Remember, always give credit to the person who originally said whatever you are quoting by linking back to their blog.

8. Links from other bloggers

Link resource pages are awesome for your readers and require little writing work on your end. You do have to spend the time to gather the links, but if you’re reading a lot about your industry anyway, this isn’t difficult. Our Brilliant Bloggers series is a great example of how a list of links can be inspiring and educational for your readers.

9. Infographic sharing sites

Visual information, especially in infographic form, is always extremely sharable. However, you don’t have to have graphic design skills to post this kind of blog content (though there are several sites to help you do this if you have the time and inclination). Often, if you see an infographic online it will be accompanied by embed code so you can share it on your own site.

You can also find free infographics to use by visiting sites like Visual.ly.

10. Guest bloggers

Guest blogging (i.e. writing blog posts on other people’s blogs) is a great way to get exposure for your own blog. So, others in your industry might be interested in providing some free blog content in exchange for a link.

Don’t just wait for people to come to you. Extend the invitation. Guest blogging is different compared to the past, so often people wait to be invited instead of reaching out. Not everyone will say yes to you, but by having even a few guest bloggers a month can help you keep your blog fresh.

11. Guest contributors

When someone writes a great guest blog post for you, turn them into a regular contributor. All you have to do is ask. Not everyone will be interested, but some of your guest bloggers will happily provide high-quality, free content for you once or twice per month in exchange for a link.

Just be wary of guest posts and contributors who are in competition with you. If your blog links back to your competitors, you’re not drumming up business for yourself–you’re just sending them to someone else. Choose your guest contributors wisely.

12. Sponsors/Customers

Depending on your industry, sponsors might be a great source of free content for your blog. For example, let’s say you run a radio station. Maybe one of your restaurant advertisers could write about their top favorite songs to play during a romantic dinner.

Along the same lines, customers can also write content for you. Testimonials are always great, but they can also write education or entertaining content. For example, if you run a daycare, one of the parents could write “10 Things to Never Send to Daycare with Your Kids” or if you run a pet grooming service, one of your customers could write “How I Trained My Dog to Sit for the Groomer.”

13. Partners

Who works in an industry related to your own? If you have partnerships with other local businesses, these people make great guest contributors, even if they don’t have blogs of their own. For example, if you’re a hair salon owner, maybe the spa owner down the street will write something for you. By partnering with like businesses, everybody wins.

Like with guest posters and contributors, usually all you have to do is ask.

14. Affiliate programs

Are you an affiliate for any products or services? Ask if they have content you can post. Often, affiliate programs give you access to free blog content that you can simply tweak a bit and post on your own blog. As a bonus, this content is typically crafted to sell as much as possible, so you’ll make some extra money as well.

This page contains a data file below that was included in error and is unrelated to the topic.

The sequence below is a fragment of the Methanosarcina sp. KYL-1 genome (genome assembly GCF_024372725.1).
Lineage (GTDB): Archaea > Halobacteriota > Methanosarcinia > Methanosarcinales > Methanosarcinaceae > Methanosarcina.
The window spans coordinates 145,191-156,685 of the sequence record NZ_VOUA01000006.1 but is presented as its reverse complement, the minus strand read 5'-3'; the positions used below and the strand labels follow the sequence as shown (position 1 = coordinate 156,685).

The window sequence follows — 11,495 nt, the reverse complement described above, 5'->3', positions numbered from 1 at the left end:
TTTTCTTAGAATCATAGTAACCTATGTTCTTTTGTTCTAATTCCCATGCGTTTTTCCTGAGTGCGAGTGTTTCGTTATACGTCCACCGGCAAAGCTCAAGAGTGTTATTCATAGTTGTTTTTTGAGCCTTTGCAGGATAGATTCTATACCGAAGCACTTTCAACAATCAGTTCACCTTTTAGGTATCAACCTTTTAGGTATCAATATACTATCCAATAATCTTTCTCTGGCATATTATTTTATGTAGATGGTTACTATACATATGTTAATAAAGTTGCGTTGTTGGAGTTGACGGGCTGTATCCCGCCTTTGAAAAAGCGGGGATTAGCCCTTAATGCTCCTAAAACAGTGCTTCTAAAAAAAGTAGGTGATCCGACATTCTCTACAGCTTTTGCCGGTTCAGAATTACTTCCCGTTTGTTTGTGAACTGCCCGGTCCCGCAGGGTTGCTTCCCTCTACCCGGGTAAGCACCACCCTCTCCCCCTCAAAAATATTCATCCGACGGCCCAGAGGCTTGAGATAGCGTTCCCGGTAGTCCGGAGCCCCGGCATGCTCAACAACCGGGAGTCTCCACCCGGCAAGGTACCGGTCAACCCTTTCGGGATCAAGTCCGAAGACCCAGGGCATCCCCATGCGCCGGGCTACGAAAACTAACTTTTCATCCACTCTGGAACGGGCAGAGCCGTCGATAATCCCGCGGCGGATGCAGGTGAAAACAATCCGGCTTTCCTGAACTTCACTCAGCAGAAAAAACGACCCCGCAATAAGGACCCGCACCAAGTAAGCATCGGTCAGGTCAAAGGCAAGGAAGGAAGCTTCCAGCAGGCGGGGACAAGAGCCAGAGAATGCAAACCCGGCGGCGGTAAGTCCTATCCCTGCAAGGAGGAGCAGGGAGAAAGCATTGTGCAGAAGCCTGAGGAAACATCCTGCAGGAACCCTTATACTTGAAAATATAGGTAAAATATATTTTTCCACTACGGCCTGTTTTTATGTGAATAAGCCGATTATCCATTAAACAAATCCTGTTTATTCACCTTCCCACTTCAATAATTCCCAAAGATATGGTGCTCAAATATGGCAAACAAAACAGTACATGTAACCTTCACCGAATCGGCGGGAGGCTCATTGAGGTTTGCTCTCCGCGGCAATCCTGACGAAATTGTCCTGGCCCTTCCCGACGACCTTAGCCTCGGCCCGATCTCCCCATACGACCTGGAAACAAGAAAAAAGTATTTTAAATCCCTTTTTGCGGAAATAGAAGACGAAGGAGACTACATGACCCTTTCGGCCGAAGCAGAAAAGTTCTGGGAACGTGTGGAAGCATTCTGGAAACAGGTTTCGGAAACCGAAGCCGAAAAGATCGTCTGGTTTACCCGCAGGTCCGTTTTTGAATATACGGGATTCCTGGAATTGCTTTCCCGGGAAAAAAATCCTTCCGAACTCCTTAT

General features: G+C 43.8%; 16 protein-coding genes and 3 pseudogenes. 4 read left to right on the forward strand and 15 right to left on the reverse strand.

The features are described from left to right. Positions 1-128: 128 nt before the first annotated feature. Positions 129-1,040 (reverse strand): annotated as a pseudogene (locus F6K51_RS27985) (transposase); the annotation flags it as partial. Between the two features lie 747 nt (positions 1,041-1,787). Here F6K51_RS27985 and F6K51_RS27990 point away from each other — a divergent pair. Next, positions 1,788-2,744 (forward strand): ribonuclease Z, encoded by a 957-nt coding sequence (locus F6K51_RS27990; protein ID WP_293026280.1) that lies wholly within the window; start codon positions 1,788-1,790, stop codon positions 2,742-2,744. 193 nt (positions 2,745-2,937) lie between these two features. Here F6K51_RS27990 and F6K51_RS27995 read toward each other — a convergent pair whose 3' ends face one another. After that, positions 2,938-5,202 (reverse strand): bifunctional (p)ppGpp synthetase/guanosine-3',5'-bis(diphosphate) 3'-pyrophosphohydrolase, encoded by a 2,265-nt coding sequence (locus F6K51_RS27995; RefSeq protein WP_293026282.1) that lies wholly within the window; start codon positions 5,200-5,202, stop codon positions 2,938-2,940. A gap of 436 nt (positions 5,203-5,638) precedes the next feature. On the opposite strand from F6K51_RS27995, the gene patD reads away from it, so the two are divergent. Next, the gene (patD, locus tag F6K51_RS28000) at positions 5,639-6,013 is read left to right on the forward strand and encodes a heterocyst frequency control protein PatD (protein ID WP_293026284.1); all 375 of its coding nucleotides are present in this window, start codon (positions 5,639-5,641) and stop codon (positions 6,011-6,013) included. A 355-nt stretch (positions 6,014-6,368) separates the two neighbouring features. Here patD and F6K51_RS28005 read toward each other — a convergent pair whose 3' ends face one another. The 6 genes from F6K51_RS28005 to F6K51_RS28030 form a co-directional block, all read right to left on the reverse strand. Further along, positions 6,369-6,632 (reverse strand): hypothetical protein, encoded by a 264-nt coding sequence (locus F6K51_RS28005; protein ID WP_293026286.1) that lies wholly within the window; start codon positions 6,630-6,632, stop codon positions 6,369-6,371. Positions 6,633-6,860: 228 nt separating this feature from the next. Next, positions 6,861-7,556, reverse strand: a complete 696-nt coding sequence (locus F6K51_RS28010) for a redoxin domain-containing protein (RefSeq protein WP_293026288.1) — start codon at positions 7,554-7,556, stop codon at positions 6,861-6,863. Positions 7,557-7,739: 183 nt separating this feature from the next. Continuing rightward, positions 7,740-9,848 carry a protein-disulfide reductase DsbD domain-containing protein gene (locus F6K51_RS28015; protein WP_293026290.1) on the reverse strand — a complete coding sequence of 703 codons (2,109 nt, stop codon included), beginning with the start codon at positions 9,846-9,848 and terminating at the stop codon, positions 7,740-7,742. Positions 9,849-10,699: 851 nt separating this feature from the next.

15. Other members of your team

Lastly, don’t rely on just YOU. If you’re having trouble blogging, ask your team for help. Not everyone will be a great writer, but some people will rise to the occasion. If you have four other people on your staff and they each write just once a month, that’s a post per week!

And don’t believe them when they say they have nothing to write about. What questions do they get asked most often from customer? What do they wish people knew? What’s the hardest part about their job? Help them come up with content ideas and before long, you’ll have a stable of writers working for you.

Image credit: Bigstock

Get More Long-Term Readers with the Soap Bubble Approach to Blogging

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getting more long-term readers

Traffic spikes can be exciting. It’s fun to watch a post go viral, especially if those new readers are also leaving comments. But when those people leave your blog, they often don’t come back. Getting more long-term readers is a lot harder than getting more traffic.

Ten long-term readers who will become a part of you blog community are better than 100 readers who read one post and never come back, though. It’s hard to grow your blog if you don’t build a solid foundation of readers who are addicted to your posts. One of the techniques I use to convert first-time readers into long-term readers is what I call the soap bubble approach to blogging.

Blog Structure for More Long-Term Readers

The net time you work up a lather in the bathtub or splash some suds on your dirty car, take a close look at structure of the soap bubbles. You’ll notice that it typically isn’t a collection of air pockets that are all the same size. Instead, you’ll see mostly small bubbles that make up the foam with occasional mid-sized and larger bubbles. The small soap bubbles are what creates the sudsy power, though. Without them, your larger bubbles aren’t very effective.